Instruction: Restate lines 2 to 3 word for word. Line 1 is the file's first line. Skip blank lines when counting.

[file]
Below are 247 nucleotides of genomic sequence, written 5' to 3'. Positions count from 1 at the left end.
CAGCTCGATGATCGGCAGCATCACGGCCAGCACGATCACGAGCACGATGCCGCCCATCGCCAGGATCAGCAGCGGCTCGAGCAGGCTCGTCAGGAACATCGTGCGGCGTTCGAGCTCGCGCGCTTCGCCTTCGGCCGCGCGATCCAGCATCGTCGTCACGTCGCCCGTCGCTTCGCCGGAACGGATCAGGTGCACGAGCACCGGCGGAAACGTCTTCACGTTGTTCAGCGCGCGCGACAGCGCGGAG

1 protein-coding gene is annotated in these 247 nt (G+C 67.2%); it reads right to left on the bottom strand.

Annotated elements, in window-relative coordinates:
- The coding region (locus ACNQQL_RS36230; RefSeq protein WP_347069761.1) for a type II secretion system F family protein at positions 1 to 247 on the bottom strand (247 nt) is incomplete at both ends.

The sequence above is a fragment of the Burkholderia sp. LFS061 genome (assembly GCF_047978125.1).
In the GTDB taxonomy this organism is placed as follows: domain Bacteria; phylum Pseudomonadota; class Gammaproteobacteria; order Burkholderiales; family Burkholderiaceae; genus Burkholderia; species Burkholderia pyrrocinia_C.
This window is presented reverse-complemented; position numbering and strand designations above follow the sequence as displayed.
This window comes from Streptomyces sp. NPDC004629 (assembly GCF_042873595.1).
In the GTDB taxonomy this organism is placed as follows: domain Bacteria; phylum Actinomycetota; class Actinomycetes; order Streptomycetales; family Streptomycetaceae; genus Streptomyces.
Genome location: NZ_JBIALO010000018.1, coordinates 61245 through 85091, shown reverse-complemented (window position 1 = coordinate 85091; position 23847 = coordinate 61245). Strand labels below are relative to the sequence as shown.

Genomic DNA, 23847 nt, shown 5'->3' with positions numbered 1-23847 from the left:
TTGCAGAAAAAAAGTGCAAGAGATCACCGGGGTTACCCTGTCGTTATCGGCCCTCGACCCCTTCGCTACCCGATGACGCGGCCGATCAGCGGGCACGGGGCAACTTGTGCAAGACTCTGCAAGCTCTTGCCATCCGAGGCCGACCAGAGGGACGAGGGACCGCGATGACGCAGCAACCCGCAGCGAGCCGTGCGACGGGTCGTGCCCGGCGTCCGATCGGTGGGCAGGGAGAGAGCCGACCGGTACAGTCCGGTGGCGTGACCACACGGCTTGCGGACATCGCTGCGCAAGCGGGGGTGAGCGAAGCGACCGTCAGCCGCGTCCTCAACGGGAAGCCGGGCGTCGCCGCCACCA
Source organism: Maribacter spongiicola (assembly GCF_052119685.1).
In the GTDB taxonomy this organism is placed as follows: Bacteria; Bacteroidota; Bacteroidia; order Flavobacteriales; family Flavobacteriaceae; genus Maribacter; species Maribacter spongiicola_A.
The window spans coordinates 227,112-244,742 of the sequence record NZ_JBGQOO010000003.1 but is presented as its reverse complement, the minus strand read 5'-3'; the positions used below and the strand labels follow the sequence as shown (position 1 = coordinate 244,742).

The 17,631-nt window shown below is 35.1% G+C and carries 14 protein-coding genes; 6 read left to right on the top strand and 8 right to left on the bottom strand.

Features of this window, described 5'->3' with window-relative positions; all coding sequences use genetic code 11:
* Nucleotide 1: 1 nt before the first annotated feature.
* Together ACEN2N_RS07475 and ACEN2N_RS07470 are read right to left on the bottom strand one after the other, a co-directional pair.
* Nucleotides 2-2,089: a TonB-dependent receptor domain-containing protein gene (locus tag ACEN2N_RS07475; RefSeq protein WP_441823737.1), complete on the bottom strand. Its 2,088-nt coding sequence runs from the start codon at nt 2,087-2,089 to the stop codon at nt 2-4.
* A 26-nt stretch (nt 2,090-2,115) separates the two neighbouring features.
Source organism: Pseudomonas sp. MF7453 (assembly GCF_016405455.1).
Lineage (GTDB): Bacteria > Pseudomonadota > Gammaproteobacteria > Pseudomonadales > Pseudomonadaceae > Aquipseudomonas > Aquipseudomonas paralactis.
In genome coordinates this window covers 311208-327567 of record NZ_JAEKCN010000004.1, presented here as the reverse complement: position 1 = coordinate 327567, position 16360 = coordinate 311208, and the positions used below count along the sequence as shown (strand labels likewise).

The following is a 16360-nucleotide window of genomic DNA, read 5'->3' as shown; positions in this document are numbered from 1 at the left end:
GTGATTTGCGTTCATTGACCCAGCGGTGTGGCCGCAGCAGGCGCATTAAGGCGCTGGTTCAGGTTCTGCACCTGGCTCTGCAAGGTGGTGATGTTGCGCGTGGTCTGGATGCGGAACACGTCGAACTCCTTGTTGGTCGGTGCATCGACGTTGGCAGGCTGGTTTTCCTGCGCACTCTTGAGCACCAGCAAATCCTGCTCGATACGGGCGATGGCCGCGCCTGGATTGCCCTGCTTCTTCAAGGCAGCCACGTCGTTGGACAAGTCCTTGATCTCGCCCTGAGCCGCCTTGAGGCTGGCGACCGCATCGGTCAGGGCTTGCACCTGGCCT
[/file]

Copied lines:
CAGCTCGATGATCGGCAGCATCACGGCCAGCACGATCACGAGCACGATGCCGCCCATCGCCAGGATCAGCAGCGGCTCGAGCAGGCTCGTCAGGAACATCGTGCGGCGTTCGAGCTCGCGCGCTTCGCCTTCGGCCGCGCGATCCAGCATCGTCGTCACGTCGCCCGTCGCTTCGCCGGAACGGATCAGGTGCACGAGCACCGGCGGAAACGTCTTCACGTTGTTCAGCGCGCGCGACAGCGCGGAG

1 protein-coding gene is annotated in these 247 nt (G+C 67.2%); it reads right to left on the bottom strand.